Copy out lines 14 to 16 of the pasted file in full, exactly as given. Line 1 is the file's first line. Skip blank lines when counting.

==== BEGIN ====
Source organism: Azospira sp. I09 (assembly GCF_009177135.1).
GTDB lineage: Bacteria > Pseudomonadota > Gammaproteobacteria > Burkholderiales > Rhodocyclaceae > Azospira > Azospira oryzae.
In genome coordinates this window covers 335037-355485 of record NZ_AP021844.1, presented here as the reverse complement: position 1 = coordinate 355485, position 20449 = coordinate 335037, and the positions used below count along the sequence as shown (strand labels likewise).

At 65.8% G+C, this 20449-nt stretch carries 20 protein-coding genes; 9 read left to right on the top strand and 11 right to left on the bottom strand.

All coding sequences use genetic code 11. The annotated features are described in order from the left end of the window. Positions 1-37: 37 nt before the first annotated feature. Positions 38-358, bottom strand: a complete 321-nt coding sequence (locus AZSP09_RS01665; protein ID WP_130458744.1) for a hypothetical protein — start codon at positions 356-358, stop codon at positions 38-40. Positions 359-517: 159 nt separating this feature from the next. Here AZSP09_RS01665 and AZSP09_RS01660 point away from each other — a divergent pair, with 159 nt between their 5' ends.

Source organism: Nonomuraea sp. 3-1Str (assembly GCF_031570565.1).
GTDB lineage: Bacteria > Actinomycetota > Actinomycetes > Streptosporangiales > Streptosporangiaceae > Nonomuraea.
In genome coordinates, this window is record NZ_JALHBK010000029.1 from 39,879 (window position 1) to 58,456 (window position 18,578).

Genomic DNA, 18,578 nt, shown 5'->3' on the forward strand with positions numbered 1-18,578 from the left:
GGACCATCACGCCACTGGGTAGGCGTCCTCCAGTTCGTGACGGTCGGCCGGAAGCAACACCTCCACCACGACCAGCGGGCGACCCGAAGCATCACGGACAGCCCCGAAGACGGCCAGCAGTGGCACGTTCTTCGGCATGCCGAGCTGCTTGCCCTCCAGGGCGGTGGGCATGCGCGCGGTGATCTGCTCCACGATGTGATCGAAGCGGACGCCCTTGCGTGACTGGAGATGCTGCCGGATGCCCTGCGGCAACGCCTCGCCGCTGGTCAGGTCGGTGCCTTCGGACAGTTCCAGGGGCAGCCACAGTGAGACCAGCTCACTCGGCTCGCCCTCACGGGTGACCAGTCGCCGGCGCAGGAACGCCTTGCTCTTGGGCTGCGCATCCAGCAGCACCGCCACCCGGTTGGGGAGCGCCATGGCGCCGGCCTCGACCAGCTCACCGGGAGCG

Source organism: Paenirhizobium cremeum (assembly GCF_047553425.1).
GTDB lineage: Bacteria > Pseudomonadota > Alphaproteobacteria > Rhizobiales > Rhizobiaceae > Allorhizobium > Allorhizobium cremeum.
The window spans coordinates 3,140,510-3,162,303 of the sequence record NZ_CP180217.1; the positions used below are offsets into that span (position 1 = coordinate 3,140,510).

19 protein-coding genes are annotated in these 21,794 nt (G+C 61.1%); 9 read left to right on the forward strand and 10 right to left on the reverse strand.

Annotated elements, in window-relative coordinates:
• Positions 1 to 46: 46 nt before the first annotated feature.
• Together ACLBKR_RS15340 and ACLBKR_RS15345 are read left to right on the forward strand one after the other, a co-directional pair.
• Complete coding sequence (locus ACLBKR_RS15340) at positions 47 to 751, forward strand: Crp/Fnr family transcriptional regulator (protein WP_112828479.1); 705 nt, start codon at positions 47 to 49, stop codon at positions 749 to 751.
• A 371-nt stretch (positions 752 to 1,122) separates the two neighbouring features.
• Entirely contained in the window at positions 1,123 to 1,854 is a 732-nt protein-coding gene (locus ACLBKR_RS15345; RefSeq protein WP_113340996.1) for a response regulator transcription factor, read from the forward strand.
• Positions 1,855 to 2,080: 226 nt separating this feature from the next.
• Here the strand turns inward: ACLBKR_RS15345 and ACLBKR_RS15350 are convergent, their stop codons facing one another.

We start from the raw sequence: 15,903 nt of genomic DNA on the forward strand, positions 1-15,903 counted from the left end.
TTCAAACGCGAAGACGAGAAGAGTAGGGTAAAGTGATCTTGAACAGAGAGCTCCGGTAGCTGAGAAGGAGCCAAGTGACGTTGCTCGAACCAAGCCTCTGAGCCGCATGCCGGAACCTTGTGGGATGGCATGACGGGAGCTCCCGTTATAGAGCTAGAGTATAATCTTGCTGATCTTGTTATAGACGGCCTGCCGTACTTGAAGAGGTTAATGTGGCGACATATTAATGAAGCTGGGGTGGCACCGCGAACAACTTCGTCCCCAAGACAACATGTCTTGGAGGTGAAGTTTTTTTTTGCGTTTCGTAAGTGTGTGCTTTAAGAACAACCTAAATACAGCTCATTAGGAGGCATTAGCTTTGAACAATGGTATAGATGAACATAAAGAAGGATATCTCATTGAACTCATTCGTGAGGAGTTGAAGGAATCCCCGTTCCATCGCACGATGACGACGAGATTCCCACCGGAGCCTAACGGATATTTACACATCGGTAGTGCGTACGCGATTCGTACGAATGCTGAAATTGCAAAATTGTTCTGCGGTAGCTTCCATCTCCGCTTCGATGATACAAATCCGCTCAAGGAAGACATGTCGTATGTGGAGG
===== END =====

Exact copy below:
19 protein-coding genes are annotated in these 21,794 nt (G+C 61.1%); 9 read left to right on the forward strand and 10 right to left on the reverse strand.

Annotated elements, in window-relative coordinates:
• Positions 1 to 46: 46 nt before the first annotated feature.